As you probably know by now, they announced the 2015 inductees into the Country Music Hall of Fame this morning, and I, personally, couldn’t be happier.
I’ve had both longtime business connections and personal friendships with all three of the newest members….the late Grady Martin, The Oak Ridge Boys, and Jim Ed Brown & The Browns…and I’m extremely pleased to see each of them finally receive the ultimate recognition our profession can bestow upon them.
Grady Martin played guitar on virtually every record I made during the 19-years that my music was produced by another Hall of Famer, the great Owen Bradley. Grady would have probably played on every single one of my tracks had he not been the most in-demand session player of his day. I know there were times when we tried to hire him for a session and he couldn’t make it because another artist, label, or producer got to him first.
Electric lead guitar, acoustical guitar, or whatever we asked him to play, he played with a touch that few have ever mastered. “Tasty” was the word often used to describe Grady’s picking. He tailored and often restrained his talent to carefully match and enhance the feeling the singer was trying to convey in whatever song he or she might be singing. He was idolized by other musicians, both here in the U.S. and around the world. A former guitar player in my band admired Grady and his playing so much that he named his firstborn son after him.
I go back to the very beginning of the Oak Ridge Boys’ move from gospel music into country. The last gospel recording they made was a song of mine called, “A Great Great Day,” and they’ve told me many times over the years that they couldn’t have wrapped up their gospel singing career with a song they or their fans loved any more. Years later, after their country career had reached legendary status, they cut another gospel-flavored song that I co-wrote called, “Jonah, Job, & Moses,” and won for me and Tia Sillers our first…and only…Dove Award. Later they joined me on a nostalgic look back at some of the songs and stars of yesteryear on a recording called “Gone Away.” What an honor it was to have their voices on a record alongside mine.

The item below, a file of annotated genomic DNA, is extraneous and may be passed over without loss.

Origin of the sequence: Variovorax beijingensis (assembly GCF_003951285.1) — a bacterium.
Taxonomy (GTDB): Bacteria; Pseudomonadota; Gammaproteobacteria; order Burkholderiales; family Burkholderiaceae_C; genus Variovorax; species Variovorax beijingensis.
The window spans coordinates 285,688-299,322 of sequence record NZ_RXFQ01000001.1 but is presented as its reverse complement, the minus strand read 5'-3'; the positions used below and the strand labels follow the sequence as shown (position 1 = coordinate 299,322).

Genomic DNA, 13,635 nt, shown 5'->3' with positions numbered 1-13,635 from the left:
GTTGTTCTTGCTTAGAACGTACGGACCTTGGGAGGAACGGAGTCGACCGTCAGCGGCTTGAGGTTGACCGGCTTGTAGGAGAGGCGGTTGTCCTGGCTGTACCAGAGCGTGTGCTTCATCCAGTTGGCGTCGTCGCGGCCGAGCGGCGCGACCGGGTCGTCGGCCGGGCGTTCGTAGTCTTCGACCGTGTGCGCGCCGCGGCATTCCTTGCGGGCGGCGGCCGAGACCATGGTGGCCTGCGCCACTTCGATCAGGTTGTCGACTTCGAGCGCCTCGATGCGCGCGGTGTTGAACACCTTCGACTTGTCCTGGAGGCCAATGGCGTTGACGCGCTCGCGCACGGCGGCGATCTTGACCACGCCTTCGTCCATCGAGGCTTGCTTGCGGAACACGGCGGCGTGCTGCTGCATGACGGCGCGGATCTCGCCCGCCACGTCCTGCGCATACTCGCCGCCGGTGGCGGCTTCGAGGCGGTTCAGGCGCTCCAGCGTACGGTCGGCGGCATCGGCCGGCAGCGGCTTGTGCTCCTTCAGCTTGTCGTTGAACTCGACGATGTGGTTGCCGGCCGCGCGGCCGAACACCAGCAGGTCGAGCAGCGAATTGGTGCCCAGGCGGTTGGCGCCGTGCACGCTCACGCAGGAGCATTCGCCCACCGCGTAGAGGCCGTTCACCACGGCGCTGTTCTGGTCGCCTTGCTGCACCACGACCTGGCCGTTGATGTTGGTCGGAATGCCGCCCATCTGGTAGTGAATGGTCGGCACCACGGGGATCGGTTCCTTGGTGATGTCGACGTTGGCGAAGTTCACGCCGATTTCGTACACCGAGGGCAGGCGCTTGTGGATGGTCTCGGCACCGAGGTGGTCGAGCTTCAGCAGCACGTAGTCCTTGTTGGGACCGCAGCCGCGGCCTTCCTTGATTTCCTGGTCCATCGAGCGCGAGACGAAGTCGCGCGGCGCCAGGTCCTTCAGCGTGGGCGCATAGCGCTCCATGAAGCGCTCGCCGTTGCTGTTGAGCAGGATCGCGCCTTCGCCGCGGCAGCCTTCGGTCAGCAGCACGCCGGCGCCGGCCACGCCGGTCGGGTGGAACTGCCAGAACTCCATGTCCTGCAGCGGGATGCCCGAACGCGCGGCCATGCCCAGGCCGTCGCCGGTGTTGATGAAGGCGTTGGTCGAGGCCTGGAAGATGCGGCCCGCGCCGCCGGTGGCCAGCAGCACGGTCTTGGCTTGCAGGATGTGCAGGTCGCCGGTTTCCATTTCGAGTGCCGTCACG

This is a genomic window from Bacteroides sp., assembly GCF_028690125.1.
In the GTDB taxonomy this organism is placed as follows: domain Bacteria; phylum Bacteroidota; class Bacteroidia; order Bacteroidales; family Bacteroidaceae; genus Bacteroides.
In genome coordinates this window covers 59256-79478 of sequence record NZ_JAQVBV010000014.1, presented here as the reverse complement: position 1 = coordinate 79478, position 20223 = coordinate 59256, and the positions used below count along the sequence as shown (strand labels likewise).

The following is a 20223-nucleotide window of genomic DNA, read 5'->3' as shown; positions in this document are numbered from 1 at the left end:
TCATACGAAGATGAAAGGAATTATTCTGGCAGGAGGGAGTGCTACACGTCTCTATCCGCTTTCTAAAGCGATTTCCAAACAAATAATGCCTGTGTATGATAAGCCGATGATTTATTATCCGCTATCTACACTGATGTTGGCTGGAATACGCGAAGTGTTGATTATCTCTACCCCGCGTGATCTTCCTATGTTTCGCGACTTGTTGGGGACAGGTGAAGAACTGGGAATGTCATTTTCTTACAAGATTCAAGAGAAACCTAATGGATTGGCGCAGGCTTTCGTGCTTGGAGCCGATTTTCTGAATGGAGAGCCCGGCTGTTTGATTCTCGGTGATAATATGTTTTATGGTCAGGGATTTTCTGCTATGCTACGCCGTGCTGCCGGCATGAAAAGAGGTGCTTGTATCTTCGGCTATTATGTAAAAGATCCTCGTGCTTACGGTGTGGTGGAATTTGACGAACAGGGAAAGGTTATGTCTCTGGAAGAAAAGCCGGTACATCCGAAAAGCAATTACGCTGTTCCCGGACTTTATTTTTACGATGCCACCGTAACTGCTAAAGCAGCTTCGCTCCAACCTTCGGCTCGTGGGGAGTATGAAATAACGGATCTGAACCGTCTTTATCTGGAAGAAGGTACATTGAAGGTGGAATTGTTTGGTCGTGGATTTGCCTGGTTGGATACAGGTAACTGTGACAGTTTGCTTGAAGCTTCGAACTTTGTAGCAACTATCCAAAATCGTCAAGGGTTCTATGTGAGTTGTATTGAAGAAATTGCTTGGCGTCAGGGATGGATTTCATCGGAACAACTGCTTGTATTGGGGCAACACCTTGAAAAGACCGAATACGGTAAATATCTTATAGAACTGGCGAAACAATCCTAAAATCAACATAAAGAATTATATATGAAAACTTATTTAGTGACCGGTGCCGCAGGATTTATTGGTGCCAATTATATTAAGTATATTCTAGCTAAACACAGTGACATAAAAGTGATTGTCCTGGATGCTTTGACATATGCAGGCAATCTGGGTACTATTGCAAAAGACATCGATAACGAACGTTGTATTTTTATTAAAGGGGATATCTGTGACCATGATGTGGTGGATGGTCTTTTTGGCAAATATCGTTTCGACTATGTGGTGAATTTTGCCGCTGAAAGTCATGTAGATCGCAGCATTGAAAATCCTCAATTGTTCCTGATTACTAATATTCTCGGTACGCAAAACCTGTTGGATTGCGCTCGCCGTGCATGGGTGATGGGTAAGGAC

And, despite the fact that Joe Bonsall loves the Philadelphia Phillies almost as much as I love the Atlanta Braves, and we argue baseball constantly, what a joy it has been to call each of the Oaks my friend for over forty years.
I first met Jim Ed Brown and his sisters, Maxine and Bonnie, when they made a guest appearance on a show called the Georgia Jubilee in East Point, Georgia, just outside Atlanta. I was still in my teens and was one of the local entertainers on the Jubilee….along with some other wanta-be stars named Jerry Reed, Ray Stevens, Roy Drusky, Jack Greene, Pete Drake, Chip Young, and more…and I recall how nice Jim Ed and the girls were to stand and talk with me backstage. I rode thousands of miles with them in the back seat of their big, black Cadillac in the years after I moved to Nashville, and had the thrill of listening to them harmonize on songs I wrote like “Alpha And Omega,” “The Tips Of My Fingers,” and several others.
Jim Ed and I worked together on the TV show, “You Can Be A Star,” where he was the host and I was a co-producer. And he was kind enough to put my and Victoria Banks’ song, “Lucky Enough,” onto his current CD, “In Style Again.”
I’ve only skimmed the surface here. I could write pages about each of the three newest members into the Hall Of Fame and be proud to do so. But for now I’ll simply say, “Thanks to each of you for allowing me to have been a small part of your incredible journeys. You have more than earned your lasting place among the legends.
“Congratulations and welcome.”